Softbank’s big investment in OneWeb, taking a 40-percent stake for $1.2 billion, almost assures that the proposed low earth orbit satellite constellation will launch. There are some other direct and potential consequences, especially a change in the business models of rural internet service providers.

Much hinges on whether OneWeb makes a big move into wholesale partnerships, and whether mobile and other internet service providers decide to become wholesale partners.

In many rural areas, where there is no fixed or mobile network, a wholesale partnership might help both OneWeb and a local partner of some sort.

It remains unclear whether mobile operators or others will choose to partner with OneWeb, but the OneWeb terminals support LTE, 3G, 2G and Wifi, so the opportunity is there.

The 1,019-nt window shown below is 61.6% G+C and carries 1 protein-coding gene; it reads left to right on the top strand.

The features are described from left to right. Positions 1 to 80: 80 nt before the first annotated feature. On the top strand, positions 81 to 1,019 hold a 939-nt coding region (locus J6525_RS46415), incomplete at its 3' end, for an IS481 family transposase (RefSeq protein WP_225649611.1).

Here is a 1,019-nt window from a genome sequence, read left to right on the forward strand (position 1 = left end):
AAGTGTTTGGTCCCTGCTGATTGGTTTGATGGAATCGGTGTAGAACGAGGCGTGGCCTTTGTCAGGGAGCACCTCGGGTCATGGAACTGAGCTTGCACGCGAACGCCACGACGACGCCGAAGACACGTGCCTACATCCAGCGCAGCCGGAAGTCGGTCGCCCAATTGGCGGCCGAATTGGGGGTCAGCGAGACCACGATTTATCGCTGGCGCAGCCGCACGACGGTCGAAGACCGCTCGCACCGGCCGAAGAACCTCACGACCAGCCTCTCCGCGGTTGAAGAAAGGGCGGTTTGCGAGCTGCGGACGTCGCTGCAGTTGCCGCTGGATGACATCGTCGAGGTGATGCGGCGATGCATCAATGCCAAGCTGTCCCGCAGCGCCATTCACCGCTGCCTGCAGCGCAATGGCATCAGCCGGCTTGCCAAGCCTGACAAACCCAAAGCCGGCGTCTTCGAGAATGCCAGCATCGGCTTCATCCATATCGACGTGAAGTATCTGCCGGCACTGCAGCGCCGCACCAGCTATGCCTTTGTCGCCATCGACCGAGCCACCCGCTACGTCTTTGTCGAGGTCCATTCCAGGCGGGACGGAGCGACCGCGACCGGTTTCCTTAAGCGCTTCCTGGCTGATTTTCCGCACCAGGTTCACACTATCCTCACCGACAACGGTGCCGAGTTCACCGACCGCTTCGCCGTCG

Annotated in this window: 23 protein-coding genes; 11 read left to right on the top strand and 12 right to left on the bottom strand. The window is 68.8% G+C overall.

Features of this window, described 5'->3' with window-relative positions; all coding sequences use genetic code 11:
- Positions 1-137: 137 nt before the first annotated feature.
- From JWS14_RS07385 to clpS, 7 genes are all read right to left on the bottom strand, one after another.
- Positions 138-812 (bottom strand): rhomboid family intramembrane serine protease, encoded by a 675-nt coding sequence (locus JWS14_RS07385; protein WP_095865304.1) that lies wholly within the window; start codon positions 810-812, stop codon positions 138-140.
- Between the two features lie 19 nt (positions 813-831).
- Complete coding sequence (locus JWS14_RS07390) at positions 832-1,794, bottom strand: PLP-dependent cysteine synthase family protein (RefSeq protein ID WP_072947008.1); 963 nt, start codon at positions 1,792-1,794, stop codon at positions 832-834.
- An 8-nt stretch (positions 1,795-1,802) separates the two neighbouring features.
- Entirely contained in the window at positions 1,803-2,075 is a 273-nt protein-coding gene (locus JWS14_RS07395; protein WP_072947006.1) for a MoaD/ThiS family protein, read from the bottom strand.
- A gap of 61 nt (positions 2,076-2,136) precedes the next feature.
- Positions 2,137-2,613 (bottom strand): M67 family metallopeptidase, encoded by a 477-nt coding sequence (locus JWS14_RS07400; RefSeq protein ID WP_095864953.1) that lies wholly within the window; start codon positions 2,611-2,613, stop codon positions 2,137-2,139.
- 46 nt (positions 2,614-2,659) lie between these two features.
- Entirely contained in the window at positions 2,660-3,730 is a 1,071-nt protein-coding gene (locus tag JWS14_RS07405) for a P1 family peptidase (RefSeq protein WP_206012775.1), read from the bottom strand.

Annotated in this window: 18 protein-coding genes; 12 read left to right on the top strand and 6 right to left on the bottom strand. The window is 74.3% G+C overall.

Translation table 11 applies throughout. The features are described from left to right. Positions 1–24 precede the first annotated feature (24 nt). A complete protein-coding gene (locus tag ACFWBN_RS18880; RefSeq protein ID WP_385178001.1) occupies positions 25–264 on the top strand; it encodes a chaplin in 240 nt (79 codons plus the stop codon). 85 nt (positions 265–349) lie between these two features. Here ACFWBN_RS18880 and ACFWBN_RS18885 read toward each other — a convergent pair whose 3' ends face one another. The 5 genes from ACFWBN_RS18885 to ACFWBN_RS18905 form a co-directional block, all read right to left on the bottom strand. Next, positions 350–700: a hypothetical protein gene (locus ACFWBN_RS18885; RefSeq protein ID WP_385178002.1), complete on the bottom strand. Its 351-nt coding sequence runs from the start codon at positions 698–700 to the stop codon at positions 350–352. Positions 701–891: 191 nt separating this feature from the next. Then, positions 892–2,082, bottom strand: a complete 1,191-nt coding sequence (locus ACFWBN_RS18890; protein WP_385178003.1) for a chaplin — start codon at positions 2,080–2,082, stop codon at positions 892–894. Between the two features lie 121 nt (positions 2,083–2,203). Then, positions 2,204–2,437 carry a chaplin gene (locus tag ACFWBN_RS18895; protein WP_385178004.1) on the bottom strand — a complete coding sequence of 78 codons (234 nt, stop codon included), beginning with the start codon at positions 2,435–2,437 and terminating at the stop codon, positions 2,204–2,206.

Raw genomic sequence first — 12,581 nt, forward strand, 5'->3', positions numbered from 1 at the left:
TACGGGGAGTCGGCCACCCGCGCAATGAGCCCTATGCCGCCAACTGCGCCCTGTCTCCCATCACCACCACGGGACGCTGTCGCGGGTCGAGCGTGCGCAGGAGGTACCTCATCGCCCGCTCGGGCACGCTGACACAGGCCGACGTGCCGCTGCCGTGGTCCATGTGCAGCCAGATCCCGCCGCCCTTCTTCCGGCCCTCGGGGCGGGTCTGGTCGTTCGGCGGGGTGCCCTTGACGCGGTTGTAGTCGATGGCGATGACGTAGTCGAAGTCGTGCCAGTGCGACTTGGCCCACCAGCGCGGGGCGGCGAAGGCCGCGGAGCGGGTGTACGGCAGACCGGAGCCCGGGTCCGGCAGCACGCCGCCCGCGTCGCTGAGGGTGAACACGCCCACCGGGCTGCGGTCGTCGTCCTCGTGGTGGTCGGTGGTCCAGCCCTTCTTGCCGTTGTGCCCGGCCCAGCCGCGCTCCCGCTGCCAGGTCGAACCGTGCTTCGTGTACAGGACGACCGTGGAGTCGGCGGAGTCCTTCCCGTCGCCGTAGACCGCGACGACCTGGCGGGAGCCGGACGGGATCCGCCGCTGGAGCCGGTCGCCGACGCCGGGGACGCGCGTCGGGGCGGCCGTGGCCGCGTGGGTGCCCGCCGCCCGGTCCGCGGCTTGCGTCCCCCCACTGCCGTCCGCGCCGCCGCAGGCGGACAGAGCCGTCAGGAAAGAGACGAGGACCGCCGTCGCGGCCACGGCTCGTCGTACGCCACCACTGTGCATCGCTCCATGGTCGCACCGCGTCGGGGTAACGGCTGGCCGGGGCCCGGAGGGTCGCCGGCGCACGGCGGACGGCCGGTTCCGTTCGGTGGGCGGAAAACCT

It is conceivable that OneWeb becomes a wholesale partner for mobile operators or other ISPs, much as it is possible the Project Loon balloon fleet could become a wholesale partner for mobile companies across the United States, as Alphabet has been attempting in Asia, for example.

If some ISPs choose not to partner with OneWeb, or other new wholesale platforms, there are upsides and downsides. The upside is that a facilities-based approach allows more control of packaging and costs on the part of the facilities owner. The downside is that the risk of stranded assets is greater (network assets that do not support actual customers and revenue are “stranded”).

Much now hinges on what OneWeb chooses to do about wholesale partnerships, and how it prices such wholesale access.